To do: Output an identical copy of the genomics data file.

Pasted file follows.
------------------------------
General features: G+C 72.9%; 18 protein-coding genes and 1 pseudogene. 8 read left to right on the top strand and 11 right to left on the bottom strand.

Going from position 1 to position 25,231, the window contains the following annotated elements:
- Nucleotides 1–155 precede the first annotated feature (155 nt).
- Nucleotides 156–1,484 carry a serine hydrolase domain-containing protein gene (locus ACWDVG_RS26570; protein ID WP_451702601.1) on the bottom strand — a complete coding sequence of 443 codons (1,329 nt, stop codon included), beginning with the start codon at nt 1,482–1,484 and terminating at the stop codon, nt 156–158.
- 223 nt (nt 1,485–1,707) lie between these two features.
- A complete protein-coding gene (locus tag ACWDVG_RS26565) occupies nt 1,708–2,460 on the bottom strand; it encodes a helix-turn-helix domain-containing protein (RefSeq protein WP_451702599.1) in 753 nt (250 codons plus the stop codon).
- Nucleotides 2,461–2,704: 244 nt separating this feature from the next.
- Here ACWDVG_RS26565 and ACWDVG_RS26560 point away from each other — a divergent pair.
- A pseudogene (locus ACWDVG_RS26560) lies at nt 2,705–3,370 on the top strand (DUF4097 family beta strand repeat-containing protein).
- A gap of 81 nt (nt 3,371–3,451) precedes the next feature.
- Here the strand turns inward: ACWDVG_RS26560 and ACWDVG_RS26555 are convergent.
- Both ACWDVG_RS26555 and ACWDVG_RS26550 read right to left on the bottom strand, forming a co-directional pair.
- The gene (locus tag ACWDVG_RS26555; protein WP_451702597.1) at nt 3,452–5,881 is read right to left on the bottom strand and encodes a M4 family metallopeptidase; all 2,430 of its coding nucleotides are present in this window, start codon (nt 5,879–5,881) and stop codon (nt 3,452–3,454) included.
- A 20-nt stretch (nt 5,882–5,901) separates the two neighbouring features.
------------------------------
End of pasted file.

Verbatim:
General features: G+C 72.9%; 18 protein-coding genes and 1 pseudogene. 8 read left to right on the top strand and 11 right to left on the bottom strand.

Going from position 1 to position 25,231, the window contains the following annotated elements:
- Nucleotides 1–155 precede the first annotated feature (155 nt).
- Nucleotides 156–1,484 carry a serine hydrolase domain-containing protein gene (locus ACWDVG_RS26570; protein ID WP_451702601.1) on the bottom strand — a complete coding sequence of 443 codons (1,329 nt, stop codon included), beginning with the start codon at nt 1,482–1,484 and terminating at the stop codon, nt 156–158.
- 223 nt (nt 1,485–1,707) lie between these two features.
- A complete protein-coding gene (locus tag ACWDVG_RS26565) occupies nt 1,708–2,460 on the bottom strand; it encodes a helix-turn-helix domain-containing protein (RefSeq protein WP_451702599.1) in 753 nt (250 codons plus the stop codon).
- Nucleotides 2,461–2,704: 244 nt separating this feature from the next.
- Here ACWDVG_RS26565 and ACWDVG_RS26560 point away from each other — a divergent pair.
- A pseudogene (locus ACWDVG_RS26560) lies at nt 2,705–3,370 on the top strand (DUF4097 family beta strand repeat-containing protein).
- A gap of 81 nt (nt 3,371–3,451) precedes the next feature.
- Here the strand turns inward: ACWDVG_RS26560 and ACWDVG_RS26555 are convergent.
- Both ACWDVG_RS26555 and ACWDVG_RS26550 read right to left on the bottom strand, forming a co-directional pair.
- The gene (locus tag ACWDVG_RS26555; protein WP_451702597.1) at nt 3,452–5,881 is read right to left on the bottom strand and encodes a M4 family metallopeptidase; all 2,430 of its coding nucleotides are present in this window, start codon (nt 5,879–5,881) and stop codon (nt 3,452–3,454) included.
- A 20-nt stretch (nt 5,882–5,901) separates the two neighbouring features.